Sound is used quite imaginatively. A variety of bleeps, bonks, and various degrading noises (when you make mistakes) are generated. The dogs are animated quite nicely; the running motions are done very well. The author obviously took great care in designing his player tables.
Dog Daze is also one of the few two player games which allows both competitors to play at the same time. Most games use an "I go first, you go second" approach.
In summary, Dog Daze is an excellent game. It combines the capabilities of the Atari and an unusual game concept to achieve a truly enjoyable game.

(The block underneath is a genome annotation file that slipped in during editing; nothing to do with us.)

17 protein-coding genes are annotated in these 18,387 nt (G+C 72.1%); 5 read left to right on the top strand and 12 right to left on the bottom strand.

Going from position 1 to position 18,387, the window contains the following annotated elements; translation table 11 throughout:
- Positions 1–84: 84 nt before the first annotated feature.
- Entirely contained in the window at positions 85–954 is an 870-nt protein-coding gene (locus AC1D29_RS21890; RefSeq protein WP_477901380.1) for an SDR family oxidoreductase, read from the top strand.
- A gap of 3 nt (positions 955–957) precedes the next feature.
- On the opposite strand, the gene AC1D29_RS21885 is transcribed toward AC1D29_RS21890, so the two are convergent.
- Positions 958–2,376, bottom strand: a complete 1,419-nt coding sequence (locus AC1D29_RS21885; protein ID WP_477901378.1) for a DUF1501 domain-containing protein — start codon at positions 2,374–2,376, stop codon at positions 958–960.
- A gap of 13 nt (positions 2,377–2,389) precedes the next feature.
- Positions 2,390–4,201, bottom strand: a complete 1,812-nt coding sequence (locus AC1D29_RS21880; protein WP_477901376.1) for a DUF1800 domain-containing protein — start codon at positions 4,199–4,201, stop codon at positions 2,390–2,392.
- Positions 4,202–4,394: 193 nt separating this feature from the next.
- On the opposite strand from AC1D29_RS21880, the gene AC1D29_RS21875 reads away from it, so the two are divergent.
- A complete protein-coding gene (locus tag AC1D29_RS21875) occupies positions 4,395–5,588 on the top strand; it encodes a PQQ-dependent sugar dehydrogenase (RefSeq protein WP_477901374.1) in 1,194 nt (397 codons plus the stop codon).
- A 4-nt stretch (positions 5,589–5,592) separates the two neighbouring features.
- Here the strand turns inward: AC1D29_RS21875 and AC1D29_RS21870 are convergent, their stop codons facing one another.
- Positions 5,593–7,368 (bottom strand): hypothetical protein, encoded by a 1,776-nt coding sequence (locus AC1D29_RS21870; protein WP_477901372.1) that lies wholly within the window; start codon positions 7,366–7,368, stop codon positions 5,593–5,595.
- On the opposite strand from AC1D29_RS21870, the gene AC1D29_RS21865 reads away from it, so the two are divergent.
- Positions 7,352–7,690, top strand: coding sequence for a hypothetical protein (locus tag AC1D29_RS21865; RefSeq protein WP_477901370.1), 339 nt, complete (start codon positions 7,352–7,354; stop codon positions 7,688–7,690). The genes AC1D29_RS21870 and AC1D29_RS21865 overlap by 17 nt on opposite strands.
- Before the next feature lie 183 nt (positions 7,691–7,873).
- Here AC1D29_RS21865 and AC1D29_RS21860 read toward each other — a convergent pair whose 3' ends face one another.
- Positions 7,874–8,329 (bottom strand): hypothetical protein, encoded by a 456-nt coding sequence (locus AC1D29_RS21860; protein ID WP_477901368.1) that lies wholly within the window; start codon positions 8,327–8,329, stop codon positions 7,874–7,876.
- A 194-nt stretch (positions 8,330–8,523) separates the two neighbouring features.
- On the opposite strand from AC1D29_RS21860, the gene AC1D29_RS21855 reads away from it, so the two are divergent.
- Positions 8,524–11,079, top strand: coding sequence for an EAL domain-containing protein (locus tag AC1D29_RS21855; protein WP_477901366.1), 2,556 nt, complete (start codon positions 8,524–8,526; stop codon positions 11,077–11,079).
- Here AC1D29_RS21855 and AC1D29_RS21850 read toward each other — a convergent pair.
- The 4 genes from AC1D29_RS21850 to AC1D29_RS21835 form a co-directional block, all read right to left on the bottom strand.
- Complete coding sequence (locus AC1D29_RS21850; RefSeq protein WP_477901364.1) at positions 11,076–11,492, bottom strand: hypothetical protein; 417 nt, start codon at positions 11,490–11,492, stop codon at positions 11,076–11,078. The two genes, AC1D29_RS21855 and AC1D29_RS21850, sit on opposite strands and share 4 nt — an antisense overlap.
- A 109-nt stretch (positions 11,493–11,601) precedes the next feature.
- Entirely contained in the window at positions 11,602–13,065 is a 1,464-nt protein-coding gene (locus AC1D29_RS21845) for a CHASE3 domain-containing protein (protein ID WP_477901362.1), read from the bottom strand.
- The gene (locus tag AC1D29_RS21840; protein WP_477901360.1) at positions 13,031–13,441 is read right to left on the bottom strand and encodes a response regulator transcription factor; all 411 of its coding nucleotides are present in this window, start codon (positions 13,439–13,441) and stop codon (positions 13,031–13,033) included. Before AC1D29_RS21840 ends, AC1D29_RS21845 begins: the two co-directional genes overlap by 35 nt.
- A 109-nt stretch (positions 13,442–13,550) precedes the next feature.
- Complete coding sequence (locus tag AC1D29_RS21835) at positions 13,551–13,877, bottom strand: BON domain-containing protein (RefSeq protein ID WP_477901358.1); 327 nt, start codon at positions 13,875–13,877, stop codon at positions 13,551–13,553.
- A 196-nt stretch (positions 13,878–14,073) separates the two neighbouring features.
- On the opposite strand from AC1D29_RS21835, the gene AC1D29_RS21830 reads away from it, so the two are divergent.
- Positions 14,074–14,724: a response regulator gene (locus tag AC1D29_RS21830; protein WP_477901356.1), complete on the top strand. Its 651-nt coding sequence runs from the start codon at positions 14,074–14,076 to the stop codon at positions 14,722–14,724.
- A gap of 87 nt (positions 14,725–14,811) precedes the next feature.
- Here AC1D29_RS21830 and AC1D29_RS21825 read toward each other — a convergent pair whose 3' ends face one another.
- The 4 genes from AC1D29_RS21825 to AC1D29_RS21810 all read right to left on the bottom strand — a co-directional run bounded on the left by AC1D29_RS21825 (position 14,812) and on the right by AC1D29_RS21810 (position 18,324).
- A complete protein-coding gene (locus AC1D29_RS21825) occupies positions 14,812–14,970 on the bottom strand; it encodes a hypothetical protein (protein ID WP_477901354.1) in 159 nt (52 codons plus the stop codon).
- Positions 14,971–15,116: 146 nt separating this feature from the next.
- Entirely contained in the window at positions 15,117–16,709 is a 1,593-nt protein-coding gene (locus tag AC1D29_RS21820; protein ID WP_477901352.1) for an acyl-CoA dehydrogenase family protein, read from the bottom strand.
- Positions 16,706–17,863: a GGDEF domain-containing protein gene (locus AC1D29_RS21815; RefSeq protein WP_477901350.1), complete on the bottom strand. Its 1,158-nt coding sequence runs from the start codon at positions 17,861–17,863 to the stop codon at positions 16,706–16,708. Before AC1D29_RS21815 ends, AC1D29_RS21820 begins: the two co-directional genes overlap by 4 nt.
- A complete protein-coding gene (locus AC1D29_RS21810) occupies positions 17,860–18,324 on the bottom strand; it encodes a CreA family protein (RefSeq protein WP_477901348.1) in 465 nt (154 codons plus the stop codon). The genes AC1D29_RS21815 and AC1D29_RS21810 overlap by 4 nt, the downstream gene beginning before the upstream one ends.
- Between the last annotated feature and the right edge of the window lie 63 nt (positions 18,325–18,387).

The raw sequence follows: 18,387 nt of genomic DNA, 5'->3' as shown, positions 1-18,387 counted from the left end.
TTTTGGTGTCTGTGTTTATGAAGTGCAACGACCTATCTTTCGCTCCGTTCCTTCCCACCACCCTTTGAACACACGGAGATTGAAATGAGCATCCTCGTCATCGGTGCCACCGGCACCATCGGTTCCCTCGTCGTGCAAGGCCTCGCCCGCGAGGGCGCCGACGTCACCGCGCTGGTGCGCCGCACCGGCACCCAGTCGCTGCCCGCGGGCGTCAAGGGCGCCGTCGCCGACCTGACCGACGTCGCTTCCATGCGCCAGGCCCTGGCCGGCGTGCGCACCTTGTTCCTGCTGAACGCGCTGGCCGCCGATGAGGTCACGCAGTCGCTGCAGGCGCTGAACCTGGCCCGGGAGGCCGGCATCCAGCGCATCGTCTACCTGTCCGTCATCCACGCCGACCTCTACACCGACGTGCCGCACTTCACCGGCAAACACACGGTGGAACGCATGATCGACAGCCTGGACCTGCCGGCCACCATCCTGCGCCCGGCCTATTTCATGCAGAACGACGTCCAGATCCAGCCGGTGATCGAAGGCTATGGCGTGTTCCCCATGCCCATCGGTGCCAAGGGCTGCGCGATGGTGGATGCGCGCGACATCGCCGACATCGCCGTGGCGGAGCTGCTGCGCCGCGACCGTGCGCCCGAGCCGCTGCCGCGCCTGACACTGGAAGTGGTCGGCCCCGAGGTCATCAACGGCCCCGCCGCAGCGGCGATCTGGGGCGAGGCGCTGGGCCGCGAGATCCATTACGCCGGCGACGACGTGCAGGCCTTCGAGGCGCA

Caverns of Mars
The Caverns of Mars arrived recently. I had heard rumors about this new Atari game, so I immediately sat down to play it and see what all the fuss was about.
Four minutes later. I was hooked.
Four hours later, my wife dragged me away.
The plot is as follows (some of it is somewhat clichˇ, as it follows the lead of many, many other games.): First, there's the Sole Defender syndrome common to many games, where you alone are responsible for saving the Moon Base (Invaders) or six cities (Missile Command) or eighteen little people (Defender) or whatever. In this case, you are responsible for destroying a Martian base. In order to do so, you must penetrate a series of caverns to the lowest level, where an explodable device sits; arm it and start the countdown (by touching it); then escape before it goes off.
Should you succeed the first time, you must go through the same thing a second time, but with added obstacles, twistier corridors, and the like.